You can get additional coverage for up to $300 for $3, and every additional $100 value on top of that amount costs $1.
Between determining your needs, getting a quote, and filling out some forms—getting shipping insurance is actually a simple process. We’ve outlined the general steps below, but as always, consult with your carrier or third-party insurance provider to learn about the specific steps involved.
Determine the coverage you need. Evaluate what you're shipping, its value, and the potential risks it may face in transit. Are you shipping high-value items? Are your items fragile and more susceptible to damage?
The answers to these questions will help you determine the level and type of coverage you need.
Choose a provider. The default move is to go with your shipping carrier. Alternatively, you can opt for a third-party insurance provider. These companies often offer more comprehensive coverage options and can be cheaper than carrier-provided insurance, particularly for high-value items.
Review coverage and costs. Carefully review what each policy covers. Does it cover loss, damage, and theft? Are there any exclusions you need to be aware of? Make sure you understand the policy fully before committing.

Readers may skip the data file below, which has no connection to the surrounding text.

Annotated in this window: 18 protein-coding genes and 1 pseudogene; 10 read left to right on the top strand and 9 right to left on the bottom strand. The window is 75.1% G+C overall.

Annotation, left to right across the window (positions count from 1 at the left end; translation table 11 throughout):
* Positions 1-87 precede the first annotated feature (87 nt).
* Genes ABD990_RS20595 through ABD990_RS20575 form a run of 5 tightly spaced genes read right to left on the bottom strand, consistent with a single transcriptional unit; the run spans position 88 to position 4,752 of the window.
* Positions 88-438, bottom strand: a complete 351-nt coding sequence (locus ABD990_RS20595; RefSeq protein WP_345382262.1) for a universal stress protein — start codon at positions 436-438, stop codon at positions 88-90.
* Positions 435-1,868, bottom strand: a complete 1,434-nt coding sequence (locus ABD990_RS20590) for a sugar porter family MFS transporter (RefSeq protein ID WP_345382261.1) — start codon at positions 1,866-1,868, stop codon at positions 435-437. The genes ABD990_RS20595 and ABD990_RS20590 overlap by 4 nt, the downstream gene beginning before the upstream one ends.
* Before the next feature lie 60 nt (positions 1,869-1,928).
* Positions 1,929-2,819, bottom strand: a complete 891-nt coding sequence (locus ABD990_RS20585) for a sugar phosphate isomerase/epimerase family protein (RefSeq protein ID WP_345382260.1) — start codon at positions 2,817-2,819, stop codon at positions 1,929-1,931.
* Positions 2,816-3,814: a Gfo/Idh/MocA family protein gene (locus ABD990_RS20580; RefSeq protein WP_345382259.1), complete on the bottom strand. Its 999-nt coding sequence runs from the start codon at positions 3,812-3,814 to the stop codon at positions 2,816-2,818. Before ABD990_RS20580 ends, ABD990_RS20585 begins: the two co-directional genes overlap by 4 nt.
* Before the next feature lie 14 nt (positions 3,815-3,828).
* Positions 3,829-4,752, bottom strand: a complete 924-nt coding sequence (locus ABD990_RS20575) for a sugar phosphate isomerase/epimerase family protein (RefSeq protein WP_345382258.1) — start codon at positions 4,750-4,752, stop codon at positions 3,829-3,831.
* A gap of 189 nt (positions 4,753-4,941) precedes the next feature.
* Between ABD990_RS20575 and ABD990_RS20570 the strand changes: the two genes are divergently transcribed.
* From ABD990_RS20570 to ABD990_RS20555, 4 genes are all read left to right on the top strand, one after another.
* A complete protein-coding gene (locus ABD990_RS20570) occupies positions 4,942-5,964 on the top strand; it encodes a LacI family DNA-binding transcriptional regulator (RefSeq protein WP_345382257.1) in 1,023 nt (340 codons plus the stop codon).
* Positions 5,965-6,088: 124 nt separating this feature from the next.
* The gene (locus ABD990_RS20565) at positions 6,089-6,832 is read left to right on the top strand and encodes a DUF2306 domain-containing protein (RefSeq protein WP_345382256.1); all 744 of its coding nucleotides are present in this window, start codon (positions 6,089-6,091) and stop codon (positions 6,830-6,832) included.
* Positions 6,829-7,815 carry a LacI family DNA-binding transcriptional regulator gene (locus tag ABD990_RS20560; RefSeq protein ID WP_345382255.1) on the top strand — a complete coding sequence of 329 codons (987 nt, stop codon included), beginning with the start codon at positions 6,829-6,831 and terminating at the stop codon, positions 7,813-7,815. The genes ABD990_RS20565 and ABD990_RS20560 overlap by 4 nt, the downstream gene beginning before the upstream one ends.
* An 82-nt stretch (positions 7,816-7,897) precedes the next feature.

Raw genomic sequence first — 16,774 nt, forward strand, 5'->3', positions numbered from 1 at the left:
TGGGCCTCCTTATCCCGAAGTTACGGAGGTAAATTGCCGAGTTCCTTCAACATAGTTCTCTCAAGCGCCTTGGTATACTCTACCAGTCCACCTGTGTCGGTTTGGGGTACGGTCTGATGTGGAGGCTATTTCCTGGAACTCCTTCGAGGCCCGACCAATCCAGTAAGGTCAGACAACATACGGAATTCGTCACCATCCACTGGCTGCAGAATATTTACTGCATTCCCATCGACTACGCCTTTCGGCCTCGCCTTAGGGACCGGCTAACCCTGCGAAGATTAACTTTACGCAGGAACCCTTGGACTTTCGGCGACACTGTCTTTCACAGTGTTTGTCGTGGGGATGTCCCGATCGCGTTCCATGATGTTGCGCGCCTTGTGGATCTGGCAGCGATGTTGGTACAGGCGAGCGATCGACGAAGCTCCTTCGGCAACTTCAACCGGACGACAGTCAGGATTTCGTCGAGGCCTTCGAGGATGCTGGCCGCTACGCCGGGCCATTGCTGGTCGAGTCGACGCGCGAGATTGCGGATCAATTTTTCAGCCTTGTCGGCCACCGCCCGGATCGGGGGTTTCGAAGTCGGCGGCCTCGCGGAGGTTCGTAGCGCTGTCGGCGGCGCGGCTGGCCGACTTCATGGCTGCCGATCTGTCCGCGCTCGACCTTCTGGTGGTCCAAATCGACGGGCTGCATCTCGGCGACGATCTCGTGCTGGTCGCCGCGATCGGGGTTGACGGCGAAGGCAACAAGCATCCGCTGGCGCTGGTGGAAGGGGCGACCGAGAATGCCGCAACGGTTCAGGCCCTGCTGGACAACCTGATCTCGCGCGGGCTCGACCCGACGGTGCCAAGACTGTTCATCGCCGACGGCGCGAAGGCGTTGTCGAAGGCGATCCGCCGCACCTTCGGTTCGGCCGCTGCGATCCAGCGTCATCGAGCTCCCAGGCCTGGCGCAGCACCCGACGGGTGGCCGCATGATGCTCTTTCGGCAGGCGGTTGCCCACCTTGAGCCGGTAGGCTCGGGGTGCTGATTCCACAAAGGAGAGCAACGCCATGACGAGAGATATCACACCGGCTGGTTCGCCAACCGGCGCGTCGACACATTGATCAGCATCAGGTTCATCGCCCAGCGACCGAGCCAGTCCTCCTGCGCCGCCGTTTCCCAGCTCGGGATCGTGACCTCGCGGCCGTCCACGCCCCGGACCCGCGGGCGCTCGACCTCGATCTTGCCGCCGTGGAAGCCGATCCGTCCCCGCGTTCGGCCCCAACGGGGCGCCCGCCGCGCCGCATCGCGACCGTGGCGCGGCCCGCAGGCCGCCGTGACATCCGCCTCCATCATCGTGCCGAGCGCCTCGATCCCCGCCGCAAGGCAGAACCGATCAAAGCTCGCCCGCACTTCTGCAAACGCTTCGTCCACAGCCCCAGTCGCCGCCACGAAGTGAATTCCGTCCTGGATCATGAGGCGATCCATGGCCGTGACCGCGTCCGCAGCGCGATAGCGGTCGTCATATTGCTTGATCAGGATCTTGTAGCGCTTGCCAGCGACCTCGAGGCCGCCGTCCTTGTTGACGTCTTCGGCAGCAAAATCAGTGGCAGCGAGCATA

Purchase insurance. This is done at the time of shipping. If you're using a shipping carrier, you can usually add insurance when you're creating the shipping label. If you're using a third-party provider, you'll need to follow their process, which usually involves providing information about the package and its value.
And that’s it! Once these steps are complete, you can rest easy knowing that your shipments are covered. Just make sure to keep insurance and shipment documentation, in case you need to file a claim.
In the unfortunate event that a shipment gets lost or damaged, you’ll need to file a claim. Here are the steps involved in the process.